Six expert tips to make your DIY face mask as effective as possible

23 April 2020 - 13:02 By AFP Relaxnews
Eugene Amuri, a vendor at the Kimironko market in Kigali, Rwanda, wears a handmade 'kitenge' cloth mask to protect himself against Covid-19. When making one's own mask, some basic rules apply.
Eugene Amuri, a vendor at the Kimironko market in Kigali, Rwanda, wears a handmade 'kitenge' cloth mask to protect himself against Covid-19. When making one's own mask, some basic rules apply.
Image: Reuters/Maggie Andresen

While there have been some confusing and even contradictory messages from politicians and experts around the world about wearing face masks during the Covid-19 pandemic, health minister Dr Zweli Mkhize's stance on the matter is clear.

"Wearing masks is important," he said in a TimesLIVE article. "We want to recommend widespread use of masks. We are recommending that people can use cloth masks, just make sure there’s a three-layer kind of thing."

He asked people to reserve the specialised medical masks "for those who are dealing with intense infections in hospitals".

If you are planning to make your own DIY face mask, here are some expert pointers to help make it as effective as possible: 

1. CHOOSE THE RIGHT FABRIC

Although people have been using whatever they have on hand to make masks, Dr Gregory Poland, a Covid-19 expert at the Mayo Clinic in the US, points out that there has been some research done on the effectiveness of different types of fabric.

"There are some materials that appear to be better than others in the few studies that have been done," he says. "High-quality, woven T-shirts tend to be better than scarves, for example. Cotton towels that are thicker with tight weaves tend to be better."

2. GET THE RIGHT FIT

No matter what material you've chosen for your mask, it must fit your face comfortably but snugly.

Research by Loretta Fernandez, an assistant professor of civil and environmental engineering at Northeastern University in the US, has shown that the most important factor determining whether a mask will protect you is not the material you use but how well it fits on your face.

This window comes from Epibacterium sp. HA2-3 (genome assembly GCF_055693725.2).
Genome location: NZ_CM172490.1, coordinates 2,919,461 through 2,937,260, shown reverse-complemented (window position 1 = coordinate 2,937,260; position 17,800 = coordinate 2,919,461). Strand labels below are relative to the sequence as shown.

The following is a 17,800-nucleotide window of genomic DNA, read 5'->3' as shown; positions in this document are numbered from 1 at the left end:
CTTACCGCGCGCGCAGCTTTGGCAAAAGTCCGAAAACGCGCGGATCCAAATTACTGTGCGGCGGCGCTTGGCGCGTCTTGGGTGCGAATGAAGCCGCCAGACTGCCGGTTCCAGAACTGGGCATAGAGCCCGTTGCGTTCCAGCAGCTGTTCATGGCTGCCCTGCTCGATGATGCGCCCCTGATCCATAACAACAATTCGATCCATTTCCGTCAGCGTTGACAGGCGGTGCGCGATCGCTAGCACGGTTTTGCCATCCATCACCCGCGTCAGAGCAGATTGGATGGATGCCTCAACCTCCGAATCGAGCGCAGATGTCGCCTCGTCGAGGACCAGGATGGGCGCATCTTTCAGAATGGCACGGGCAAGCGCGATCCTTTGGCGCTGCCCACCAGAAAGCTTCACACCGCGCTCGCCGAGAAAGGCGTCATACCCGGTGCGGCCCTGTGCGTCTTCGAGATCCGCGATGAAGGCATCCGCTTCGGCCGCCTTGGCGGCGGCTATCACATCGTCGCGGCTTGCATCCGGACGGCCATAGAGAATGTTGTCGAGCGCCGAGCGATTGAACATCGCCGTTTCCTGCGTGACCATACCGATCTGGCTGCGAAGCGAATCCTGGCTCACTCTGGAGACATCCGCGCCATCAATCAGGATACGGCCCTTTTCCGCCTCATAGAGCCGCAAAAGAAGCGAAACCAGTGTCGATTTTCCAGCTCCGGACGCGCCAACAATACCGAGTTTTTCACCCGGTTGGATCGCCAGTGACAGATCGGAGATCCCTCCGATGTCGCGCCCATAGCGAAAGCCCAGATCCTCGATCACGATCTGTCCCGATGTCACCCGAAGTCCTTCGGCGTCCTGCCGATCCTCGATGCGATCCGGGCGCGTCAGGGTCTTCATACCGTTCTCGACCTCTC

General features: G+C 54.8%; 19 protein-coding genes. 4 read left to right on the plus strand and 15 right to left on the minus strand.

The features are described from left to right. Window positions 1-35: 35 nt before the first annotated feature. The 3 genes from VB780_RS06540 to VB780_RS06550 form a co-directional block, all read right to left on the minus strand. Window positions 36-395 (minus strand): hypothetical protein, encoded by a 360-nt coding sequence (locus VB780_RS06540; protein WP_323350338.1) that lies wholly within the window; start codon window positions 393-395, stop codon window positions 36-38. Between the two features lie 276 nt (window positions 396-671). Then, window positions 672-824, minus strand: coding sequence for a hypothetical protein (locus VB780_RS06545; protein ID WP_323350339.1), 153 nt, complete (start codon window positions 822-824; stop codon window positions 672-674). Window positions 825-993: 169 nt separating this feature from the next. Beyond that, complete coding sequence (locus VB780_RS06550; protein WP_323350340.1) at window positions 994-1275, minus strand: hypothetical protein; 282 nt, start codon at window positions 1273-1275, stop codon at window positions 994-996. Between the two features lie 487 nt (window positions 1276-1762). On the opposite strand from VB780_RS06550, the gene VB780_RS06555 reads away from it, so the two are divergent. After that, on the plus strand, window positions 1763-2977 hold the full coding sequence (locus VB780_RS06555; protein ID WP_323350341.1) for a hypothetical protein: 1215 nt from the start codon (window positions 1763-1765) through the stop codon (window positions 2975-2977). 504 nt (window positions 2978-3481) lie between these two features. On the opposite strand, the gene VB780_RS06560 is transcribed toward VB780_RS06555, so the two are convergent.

3. INCLUDE MORE THAN ONE LAYER OF FABRIC

As Mkhize mentioned, it's important that homemade masks include at least three layers.

Fernandez has found that a layer of nylon pantyhose over masks can improve their effectiveness by as much as 50%

Fernandez concurs. She says extra layers of fabric, particularly nylon, can help prevent viral droplets getting through the mask - but you can also use whatever you have on hand.

"By including a filter layer — coffee filters, toilet paper, any sort of thing in there that is safe to breathe — you're just making the air have to follow a more circuitous route to get to your nose," she says.

Fernandez has found that a layer of nylon pantyhose over masks can improve their effectiveness by as much as 50%. 

4. KEEP IT CLEAN

Whatever mask you've made, keeping it clean will also help make it far more effective.

"It's important to disinfect or clean masks regularly. Contaminated masks worn close to the face may actually increase one's chance of getting infected," says Sangwei Lu, an adjunct professor of infectious diseases and vaccinology in the school of public health at UC Berkeley in the US. 

Poland adds: "Just washing with soap and water in your washing machine is quite satisfactory. You don't need to go to extreme lengths".

However, remember that you should be able to wash and dry your mask without it changing shape, as you want it to still fit your face.

5. MAKE MORE THAN ONE

"Cloth masks can be washed and dried, so it's a good idea to have two masks and wear them alternately," advises Lu.

Poland offers another reason why it's useful to have more than one mask on hand: "Once a mask gets wet, maybe from breathing, it loses its effectiveness in filtering respiratory particles, so it needs to be changed."

6. OTHER COVID-19 BEST PRACTICES STILL APPLY

Mkhize has said many times that frequent hand washing, coughing into one's elbow and other Covid-19 best practices go hand-in-hand with wearing a face mask.

"It’s not one versus the other - it’s everything together," he said.

Additional reporting by staff reporter